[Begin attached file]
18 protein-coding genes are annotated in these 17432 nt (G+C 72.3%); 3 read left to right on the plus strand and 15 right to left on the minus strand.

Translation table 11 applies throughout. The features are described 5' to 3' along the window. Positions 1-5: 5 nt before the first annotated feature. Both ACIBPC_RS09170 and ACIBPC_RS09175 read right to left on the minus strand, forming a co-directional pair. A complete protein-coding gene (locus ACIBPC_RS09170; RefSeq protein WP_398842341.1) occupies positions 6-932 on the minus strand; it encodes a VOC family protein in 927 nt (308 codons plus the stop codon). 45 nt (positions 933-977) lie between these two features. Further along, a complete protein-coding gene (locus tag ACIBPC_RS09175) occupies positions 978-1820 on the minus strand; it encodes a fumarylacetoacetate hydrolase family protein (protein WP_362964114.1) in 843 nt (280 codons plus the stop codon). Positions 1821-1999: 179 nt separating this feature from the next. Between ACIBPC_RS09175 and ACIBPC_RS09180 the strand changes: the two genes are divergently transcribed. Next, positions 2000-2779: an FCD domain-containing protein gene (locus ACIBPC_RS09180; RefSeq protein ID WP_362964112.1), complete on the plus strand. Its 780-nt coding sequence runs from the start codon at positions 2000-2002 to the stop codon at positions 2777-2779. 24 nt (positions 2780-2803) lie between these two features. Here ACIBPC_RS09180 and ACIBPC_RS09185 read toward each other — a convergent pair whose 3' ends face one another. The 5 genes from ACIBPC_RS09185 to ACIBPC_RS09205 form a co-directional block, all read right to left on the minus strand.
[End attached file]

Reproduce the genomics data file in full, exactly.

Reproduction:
18 protein-coding genes are annotated in these 17432 nt (G+C 72.3%); 3 read left to right on the plus strand and 15 right to left on the minus strand.

Translation table 11 applies throughout. The features are described 5' to 3' along the window. Positions 1-5: 5 nt before the first annotated feature. Both ACIBPC_RS09170 and ACIBPC_RS09175 read right to left on the minus strand, forming a co-directional pair. A complete protein-coding gene (locus ACIBPC_RS09170; RefSeq protein WP_398842341.1) occupies positions 6-932 on the minus strand; it encodes a VOC family protein in 927 nt (308 codons plus the stop codon). 45 nt (positions 933-977) lie between these two features. Further along, a complete protein-coding gene (locus tag ACIBPC_RS09175) occupies positions 978-1820 on the minus strand; it encodes a fumarylacetoacetate hydrolase family protein (protein WP_362964114.1) in 843 nt (280 codons plus the stop codon). Positions 1821-1999: 179 nt separating this feature from the next. Between ACIBPC_RS09175 and ACIBPC_RS09180 the strand changes: the two genes are divergently transcribed. Next, positions 2000-2779: an FCD domain-containing protein gene (locus ACIBPC_RS09180; RefSeq protein ID WP_362964112.1), complete on the plus strand. Its 780-nt coding sequence runs from the start codon at positions 2000-2002 to the stop codon at positions 2777-2779. 24 nt (positions 2780-2803) lie between these two features. Here ACIBPC_RS09180 and ACIBPC_RS09185 read toward each other — a convergent pair whose 3' ends face one another. The 5 genes from ACIBPC_RS09185 to ACIBPC_RS09205 form a co-directional block, all read right to left on the minus strand.